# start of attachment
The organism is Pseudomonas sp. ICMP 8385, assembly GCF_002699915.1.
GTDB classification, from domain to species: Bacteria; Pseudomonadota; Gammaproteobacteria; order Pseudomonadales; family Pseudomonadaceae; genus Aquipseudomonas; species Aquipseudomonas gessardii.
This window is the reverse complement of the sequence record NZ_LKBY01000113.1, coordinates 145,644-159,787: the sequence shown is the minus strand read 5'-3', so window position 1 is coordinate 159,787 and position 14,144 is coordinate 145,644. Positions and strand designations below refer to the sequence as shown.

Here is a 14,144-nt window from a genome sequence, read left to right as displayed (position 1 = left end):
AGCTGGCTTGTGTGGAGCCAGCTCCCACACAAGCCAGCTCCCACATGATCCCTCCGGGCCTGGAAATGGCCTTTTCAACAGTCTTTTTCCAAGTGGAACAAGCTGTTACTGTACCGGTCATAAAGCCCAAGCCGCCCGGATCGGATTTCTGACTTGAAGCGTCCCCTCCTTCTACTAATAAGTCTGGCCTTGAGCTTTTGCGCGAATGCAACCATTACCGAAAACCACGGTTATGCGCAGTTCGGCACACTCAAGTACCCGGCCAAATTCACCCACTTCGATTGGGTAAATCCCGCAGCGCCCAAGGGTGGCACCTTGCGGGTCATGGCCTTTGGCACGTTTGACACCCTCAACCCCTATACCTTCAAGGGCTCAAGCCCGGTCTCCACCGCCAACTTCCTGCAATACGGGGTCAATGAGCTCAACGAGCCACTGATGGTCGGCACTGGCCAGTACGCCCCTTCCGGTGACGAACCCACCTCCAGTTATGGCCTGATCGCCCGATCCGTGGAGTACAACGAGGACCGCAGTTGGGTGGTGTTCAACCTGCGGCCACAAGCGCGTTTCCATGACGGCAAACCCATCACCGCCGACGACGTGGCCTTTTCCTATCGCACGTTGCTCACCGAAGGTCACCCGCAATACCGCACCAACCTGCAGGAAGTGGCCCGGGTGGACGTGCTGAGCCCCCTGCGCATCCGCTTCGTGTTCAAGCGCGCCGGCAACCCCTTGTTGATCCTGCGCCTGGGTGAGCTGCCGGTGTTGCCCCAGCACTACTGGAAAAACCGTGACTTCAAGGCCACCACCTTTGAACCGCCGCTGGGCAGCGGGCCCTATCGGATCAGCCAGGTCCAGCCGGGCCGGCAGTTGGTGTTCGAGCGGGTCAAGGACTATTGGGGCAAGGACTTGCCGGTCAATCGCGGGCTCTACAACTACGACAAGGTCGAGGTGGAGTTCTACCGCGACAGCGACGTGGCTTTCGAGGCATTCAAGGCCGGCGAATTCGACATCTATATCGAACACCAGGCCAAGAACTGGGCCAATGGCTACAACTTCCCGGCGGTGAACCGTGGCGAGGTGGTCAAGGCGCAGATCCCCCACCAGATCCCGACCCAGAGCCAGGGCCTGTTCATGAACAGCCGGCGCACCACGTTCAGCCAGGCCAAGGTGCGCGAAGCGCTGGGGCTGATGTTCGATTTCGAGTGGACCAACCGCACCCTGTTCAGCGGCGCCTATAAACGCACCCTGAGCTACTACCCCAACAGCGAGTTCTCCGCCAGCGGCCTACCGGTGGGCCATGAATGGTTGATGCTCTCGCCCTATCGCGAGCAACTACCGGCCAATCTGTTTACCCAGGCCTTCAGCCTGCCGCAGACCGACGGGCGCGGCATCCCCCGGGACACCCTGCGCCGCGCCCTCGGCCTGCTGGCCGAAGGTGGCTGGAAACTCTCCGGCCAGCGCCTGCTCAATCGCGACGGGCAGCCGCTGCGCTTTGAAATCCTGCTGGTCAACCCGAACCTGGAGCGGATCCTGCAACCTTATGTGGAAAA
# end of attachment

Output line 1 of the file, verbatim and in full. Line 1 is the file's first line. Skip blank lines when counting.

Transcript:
The organism is Pseudomonas sp. ICMP 8385, assembly GCF_002699915.1.